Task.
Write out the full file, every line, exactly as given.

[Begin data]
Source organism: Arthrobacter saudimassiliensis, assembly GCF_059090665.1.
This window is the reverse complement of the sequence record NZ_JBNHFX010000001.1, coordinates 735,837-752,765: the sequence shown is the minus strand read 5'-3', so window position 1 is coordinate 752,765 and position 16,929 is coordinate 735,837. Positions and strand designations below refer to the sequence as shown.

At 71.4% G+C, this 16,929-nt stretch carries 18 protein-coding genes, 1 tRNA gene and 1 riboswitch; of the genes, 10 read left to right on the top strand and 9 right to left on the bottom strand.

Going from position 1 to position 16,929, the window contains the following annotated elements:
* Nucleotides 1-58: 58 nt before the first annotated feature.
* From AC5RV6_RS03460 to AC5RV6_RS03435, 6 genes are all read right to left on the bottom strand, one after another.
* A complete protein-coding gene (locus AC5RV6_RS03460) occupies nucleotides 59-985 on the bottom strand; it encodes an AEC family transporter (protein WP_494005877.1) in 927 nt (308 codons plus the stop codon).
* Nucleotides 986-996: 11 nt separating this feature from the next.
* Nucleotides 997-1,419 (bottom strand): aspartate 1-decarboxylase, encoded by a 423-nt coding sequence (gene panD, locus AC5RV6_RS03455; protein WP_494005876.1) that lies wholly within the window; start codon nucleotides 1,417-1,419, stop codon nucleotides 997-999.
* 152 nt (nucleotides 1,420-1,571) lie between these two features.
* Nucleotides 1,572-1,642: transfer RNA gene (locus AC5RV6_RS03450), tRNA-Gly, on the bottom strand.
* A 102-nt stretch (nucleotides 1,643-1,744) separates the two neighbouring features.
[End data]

Source organism: Arthrobacter saudimassiliensis, assembly GCF_059090665.1.
This window is the reverse complement of the sequence record NZ_JBNHFX010000001.1, coordinates 735,837-752,765: the sequence shown is the minus strand read 5'-3', so window position 1 is coordinate 752,765 and position 16,929 is coordinate 735,837. Positions and strand designations below refer to the sequence as shown.

At 71.4% G+C, this 16,929-nt stretch carries 18 protein-coding genes, 1 tRNA gene and 1 riboswitch; of the genes, 10 read left to right on the top strand and 9 right to left on the bottom strand.

Going from position 1 to position 16,929, the window contains the following annotated elements:
* Nucleotides 1-58: 58 nt before the first annotated feature.
* From AC5RV6_RS03460 to AC5RV6_RS03435, 6 genes are all read right to left on the bottom strand, one after another.
* A complete protein-coding gene (locus AC5RV6_RS03460) occupies nucleotides 59-985 on the bottom strand; it encodes an AEC family transporter (protein WP_494005877.1) in 927 nt (308 codons plus the stop codon).
* Nucleotides 986-996: 11 nt separating this feature from the next.
* Nucleotides 997-1,419 (bottom strand): aspartate 1-decarboxylase, encoded by a 423-nt coding sequence (gene panD, locus AC5RV6_RS03455; protein WP_494005876.1) that lies wholly within the window; start codon nucleotides 1,417-1,419, stop codon nucleotides 997-999.
* 152 nt (nucleotides 1,420-1,571) lie between these two features.
* Nucleotides 1,572-1,642: transfer RNA gene (locus AC5RV6_RS03450), tRNA-Gly, on the bottom strand.
* A 102-nt stretch (nucleotides 1,643-1,744) separates the two neighbouring features.